^ Rousseau, V. G. (20 May 2008). "Stochastic Green function algorithm". Physical Review E. 77 (5): 056705. arXiv:0711.3839. Bibcode:2008PhRvE..77e6705R. doi:10.1103/physreve.77.056705. PMID 18643193.
References
 V. G. Rousseau (May 2008). "Stochastic Green Function (SGF) algorithm". Phys. Rev. E. 77 (5): 056705. arXiv:0711.3839. Bibcode:2008PhRvE..77e6705R. doi:10.1103/PhysRevE.77.056705.
 Hammond, B.J.; W.A. Lester; P.J. Reynolds (1994). Monte Carlo Methods in Ab Initio Quantum Chemistry. Singapore: World Scientific. ISBN 9789810203214. OCLC 29594695.
 Nightingale, M.P.; Umrigar, Cyrus J., eds. (1999). Quantum Monte Carlo Methods in Physics and Chemistry. Springer. ISBN 9780792355526.
 W. M. C. Foulkes; L. Mitáš; R. J. Needs; G. Rajagopal (5 January 2001). "Quantum Monte Carlo simulations of solids". Rev. Mod. Phys. 73 (1): 33–83. Bibcode:2001RvMP...73...33F. CiteSeerX 10.1.1.33.8129. doi:10.1103/RevModPhys.73.33.
 Raimundo R. dos Santos (2003). "Introduction to Quantum Monte Carlo simulations for fermionic systems". Braz. J. Phys. 33: 36–54. arXiv:condmat/0303551. Bibcode:2003cond.mat..3551D. doi:10.1590/S010397332003000100003.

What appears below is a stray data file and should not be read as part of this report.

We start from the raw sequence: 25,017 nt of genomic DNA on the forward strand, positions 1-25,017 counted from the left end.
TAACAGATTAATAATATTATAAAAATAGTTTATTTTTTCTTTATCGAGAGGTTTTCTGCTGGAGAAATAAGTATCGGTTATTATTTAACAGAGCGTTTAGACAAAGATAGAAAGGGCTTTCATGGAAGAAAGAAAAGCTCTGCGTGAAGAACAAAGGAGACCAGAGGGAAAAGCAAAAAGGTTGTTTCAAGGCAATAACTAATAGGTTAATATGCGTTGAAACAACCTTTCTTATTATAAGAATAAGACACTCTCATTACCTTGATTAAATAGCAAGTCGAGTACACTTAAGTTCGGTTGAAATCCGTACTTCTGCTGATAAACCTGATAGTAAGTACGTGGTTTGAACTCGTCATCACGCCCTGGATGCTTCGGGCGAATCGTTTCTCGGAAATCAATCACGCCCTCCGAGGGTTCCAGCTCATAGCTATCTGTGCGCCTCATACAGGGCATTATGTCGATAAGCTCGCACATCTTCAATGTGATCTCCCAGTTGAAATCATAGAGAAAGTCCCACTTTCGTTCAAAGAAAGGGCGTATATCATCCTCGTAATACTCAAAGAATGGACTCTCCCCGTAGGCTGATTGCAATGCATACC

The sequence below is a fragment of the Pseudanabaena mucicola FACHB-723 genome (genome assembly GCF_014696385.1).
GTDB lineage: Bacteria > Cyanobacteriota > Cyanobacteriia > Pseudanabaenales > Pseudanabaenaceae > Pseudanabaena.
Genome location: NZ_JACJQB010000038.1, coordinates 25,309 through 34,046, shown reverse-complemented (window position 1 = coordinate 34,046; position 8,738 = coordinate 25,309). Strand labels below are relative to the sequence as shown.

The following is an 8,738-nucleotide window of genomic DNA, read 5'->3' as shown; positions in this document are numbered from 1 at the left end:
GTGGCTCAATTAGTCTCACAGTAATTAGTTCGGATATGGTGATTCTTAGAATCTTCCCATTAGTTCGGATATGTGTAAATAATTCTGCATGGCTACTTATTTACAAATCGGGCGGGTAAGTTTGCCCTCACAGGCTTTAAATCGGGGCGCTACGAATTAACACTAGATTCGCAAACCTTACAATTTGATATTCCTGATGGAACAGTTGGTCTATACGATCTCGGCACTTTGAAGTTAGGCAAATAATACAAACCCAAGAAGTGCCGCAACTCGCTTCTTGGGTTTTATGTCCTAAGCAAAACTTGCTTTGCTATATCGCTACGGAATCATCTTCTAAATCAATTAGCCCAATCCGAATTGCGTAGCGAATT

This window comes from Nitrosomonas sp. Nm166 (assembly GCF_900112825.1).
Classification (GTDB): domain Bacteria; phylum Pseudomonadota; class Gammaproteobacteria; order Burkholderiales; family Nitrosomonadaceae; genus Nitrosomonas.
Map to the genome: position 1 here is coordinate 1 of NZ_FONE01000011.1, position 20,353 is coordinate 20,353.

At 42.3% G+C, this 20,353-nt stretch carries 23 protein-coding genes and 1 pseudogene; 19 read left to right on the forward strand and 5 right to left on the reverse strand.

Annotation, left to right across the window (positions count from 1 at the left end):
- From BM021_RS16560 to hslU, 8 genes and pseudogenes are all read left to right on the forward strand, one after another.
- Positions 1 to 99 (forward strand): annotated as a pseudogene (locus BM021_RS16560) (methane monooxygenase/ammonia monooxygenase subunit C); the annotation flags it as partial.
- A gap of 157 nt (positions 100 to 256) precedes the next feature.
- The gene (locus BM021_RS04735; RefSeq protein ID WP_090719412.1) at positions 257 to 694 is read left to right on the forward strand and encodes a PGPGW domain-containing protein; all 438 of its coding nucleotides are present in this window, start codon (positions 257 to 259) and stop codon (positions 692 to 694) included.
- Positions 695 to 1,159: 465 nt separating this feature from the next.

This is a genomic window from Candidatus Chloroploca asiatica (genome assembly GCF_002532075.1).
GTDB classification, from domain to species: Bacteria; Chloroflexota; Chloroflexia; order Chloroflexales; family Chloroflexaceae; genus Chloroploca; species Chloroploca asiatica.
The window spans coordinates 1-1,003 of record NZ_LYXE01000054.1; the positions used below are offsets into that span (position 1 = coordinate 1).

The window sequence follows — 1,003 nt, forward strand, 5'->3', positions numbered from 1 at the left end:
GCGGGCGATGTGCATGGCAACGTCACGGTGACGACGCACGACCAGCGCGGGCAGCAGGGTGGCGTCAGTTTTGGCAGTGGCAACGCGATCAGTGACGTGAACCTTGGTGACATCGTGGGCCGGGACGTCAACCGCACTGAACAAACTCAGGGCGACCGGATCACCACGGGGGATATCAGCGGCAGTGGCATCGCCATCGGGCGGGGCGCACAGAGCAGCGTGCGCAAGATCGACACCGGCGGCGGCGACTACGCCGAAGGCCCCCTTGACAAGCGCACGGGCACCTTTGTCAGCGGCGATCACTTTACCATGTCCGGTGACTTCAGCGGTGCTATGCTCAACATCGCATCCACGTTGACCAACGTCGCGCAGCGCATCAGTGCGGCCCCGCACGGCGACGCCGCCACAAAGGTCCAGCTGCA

M. Dubecký; L. Mitas; P. Jurečka (2016). "Noncovalent Interactions by Quantum Monte Carlo". Chem. Rev. 116 (9): 5188–5215. doi:10.1021/acs.chemrev.5b00577.
External links
 QMC in Cambridge and around the world Large amount of general information about QMC with links.
 Semiclassical methods of deformation quantisation in transport theory
 Joint DEMOCRITOSICTP School on Continuum Quantum Monte Carlo Methods
 FreeScience Library – Quantum Monte Carlo
 UIUC 2007 Summer School on Computational Materials Science: Quantum Monte Carlo from Minerals and Materials to Molecules
 Quantum Monte Carlo in the Apuan Alps IX – international QMC workshop, Vallico Sotto, Tuscany, Italy, 26 July – 2 August 2014 – Announcement, Poster
 Quantum Monte Carlo and the CASINO program IX – international QMC summer school, Vallico Sotto, Tuscany, Italy, 3–10 August 2014 – Announcement, Poster
 Quantum Monte Carlo simulator (Qwalk)